Plane & Pilot
Wednesday, August 1, 2007

District of Columbia


A turbocharged manifestation of desire


District of ColumbiaWhen you fly different-make and -model airplanes, it can be hard to keep them straight in your radio calls. I’ve called a TBM, flying at FL280, a Cirrus. I’ve called a Diamond Star a Cessna, and I’ve called a Warrior a Husky. Usually, I catch myself immediately and correct my call, but there are times in life when calling something, or someone, by the wrong name can be hazardous to one’s health. A radio call generally isn’t one of them. That’s why I’ve decided to call any airplane I’m pilot-testing, “Baby.” So last week, when I was just getting my feet wet with a 12-hour-old Columbia 400, after botching a few radio calls, the airplane thence became Baby N452BS, and that’s no bravo sierra.

" />
District of ColumbiaWhen you fly different-make and -model airplanes, it can be hard to keep them straight in your radio calls. I’ve called a TBM, flying at FL280, a Cirrus. I’ve called a Diamond Star a Cessna, and I’ve called a Warrior a Husky. Usually, I catch myself immediately and correct my call, but there are times in life when calling something, or someone, by the wrong name can be hazardous to one’s health. A radio call generally isn’t one of them. That’s why I’ve decided to call any airplane I’m pilot-testing, “Baby.” So last week, when I was just getting my feet wet with a 12-hour-old Columbia 400, after botching a few radio calls, the airplane thence became Baby N452BS, and that’s no bravo sierra.

The airport in Bend, Ore., where Columbia builds its impressive airplanes, is idyllic—in the shadows of the snow-capped Three Sisters mountains, and adjacent to horse farms with rolling pastures and white fences. And the planes Columbia churns out of the plant on the field’s east side are jaw-droppingly attractive—and that I felt even before I went for a mini-checkout with Columbia’s Emily Watters.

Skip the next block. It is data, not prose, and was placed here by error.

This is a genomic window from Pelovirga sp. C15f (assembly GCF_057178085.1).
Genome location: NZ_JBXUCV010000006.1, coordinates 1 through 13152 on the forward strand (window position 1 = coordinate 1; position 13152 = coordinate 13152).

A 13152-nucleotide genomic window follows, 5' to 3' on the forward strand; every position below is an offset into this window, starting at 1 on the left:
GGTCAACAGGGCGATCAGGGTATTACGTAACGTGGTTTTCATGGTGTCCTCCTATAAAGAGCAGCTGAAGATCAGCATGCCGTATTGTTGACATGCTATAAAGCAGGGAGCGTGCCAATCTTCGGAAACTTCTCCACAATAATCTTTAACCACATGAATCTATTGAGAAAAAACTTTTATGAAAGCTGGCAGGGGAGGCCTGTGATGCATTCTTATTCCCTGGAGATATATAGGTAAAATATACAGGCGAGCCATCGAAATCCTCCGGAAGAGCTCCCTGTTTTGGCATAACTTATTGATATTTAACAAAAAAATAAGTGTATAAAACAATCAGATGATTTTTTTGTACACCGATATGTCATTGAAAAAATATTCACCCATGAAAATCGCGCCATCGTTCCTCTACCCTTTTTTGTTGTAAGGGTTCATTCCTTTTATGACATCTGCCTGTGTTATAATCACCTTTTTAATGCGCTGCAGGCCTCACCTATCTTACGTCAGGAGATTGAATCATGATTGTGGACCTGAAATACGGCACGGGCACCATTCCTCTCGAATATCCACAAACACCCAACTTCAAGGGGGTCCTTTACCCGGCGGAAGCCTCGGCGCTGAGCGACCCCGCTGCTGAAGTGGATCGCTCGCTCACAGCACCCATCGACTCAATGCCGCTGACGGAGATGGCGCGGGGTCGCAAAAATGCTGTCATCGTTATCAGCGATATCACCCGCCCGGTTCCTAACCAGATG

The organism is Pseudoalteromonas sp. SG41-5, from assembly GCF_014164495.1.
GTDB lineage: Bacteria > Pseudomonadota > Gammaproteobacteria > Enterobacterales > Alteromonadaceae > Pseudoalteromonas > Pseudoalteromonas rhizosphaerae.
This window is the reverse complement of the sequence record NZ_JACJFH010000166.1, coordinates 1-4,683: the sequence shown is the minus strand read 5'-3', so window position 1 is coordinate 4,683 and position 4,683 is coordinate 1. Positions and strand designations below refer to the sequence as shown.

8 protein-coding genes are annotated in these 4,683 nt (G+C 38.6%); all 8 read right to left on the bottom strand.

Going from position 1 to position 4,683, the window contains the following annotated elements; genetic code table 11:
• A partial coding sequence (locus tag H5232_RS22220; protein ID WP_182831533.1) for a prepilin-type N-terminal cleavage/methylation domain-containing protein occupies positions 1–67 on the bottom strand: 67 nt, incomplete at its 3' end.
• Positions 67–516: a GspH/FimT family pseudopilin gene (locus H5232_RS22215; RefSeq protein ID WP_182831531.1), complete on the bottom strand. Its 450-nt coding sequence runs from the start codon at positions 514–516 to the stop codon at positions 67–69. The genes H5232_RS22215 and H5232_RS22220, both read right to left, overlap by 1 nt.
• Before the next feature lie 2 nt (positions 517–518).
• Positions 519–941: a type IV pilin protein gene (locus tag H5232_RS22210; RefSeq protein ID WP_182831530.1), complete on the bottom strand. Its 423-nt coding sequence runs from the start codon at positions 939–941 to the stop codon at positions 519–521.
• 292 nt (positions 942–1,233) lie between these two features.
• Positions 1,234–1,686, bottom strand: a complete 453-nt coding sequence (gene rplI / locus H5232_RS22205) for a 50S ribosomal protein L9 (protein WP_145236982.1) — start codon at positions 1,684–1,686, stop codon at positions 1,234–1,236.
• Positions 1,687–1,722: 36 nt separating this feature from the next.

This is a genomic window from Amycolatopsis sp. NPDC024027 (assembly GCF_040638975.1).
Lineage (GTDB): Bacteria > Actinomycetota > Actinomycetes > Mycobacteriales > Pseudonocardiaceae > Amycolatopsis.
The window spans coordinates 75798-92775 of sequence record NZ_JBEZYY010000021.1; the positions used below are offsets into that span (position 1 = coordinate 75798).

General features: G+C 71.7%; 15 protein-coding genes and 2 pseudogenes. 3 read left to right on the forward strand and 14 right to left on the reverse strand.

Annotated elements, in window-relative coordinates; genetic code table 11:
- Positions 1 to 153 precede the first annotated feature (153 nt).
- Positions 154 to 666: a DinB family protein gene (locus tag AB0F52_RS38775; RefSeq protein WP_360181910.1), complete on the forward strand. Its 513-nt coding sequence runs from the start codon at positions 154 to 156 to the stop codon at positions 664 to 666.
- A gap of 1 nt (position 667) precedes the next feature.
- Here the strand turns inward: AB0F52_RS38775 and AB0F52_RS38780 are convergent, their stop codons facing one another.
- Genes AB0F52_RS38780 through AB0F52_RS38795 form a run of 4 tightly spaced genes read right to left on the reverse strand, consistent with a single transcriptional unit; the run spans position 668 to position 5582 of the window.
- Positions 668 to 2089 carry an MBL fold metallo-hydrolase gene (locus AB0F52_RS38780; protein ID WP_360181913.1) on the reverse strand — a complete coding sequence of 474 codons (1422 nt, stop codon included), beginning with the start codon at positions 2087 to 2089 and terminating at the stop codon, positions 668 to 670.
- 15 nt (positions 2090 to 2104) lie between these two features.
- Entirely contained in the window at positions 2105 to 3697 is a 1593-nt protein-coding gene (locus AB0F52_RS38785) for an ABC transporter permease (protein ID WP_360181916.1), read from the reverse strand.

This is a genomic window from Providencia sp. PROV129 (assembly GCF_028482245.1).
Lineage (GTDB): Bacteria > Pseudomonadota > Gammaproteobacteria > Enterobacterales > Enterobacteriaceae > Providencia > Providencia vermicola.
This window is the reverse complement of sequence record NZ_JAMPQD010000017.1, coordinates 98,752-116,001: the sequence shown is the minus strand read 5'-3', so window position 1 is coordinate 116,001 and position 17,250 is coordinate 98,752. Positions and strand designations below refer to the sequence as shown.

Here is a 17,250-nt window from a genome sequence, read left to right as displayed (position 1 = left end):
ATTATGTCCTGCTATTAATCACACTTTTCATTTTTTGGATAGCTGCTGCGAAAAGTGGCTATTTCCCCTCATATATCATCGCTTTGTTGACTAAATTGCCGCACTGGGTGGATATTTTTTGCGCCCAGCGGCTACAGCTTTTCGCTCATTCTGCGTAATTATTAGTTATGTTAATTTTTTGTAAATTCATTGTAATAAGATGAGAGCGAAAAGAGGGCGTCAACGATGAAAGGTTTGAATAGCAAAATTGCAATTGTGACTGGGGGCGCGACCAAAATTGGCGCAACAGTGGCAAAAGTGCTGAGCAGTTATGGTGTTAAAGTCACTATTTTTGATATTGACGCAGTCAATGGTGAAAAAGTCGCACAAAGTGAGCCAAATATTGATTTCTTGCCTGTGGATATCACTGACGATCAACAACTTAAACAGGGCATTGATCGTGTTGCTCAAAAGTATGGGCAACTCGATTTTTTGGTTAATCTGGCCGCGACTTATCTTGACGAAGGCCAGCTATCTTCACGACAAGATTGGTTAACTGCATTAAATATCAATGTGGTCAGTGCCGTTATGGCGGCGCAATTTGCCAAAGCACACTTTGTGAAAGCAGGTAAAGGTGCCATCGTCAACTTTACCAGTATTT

As Emily and I settled into one of the cleanest piston-aircraft cabins I’ve ever seen, I was reminded of a conversation I had a while back with Bob Lutz, previously Chrysler’s vice chairman and currently GM North America’s chairman. Over a couple Beck’s, and while he pulled a few drags from his ever-present stogie, we had discussed his automobile design principles. His comments about macro and micro design, regarding such cars as the Viper, applied as easily now to the design elements of the Columbia 400; the carbon and fiberglass 400 looks good from afar, and it looks good up close. Indeed, the design of the 400 and the G1000 system is terrific—buttons and switches click satisfyingly, and the high-quality cabin accoutrements are in the right places (except for that pocket way under the instrument panel; it doesn’t seem convenient for anything). One of the biggest problems I’ve encountered in my clashes and romances with technology is how rare it is to find sophisticated equipment executed with a commensurate level of style, ergonomics and logical knobology. And while the G1000 can definitely stand to be more intuitive, as has been said before, once you get the hang of it… But for fans of the Avidyne Entegra, Columbia still offers that system as an option in new 350s and 400s.

Apples To Apples, Or Apples To Oranges?
Right from the get-go, I found myself comparing aspects of the 400’s operation not to the airplanes I expected to be reminded of, but rather to the TBM 850 I had learned to fly for another story [Pilot Journal, March/April 2007]. This was largely due to the fabulous Garmin GFC 700 Flight Control System (FCS), which is integral to the airplane’s glass-panel G1000.

Taxiing out, I’d have sworn that the 400 had a steerable nosewheel, had I not known better, because the rudder had so much authority. Even with power way back and in a leisurely taxi, I never had to use differential braking to hold centerline until I made the sharp turn toward runway heading for my pretakeoff checks.




0 Comments

Add Comment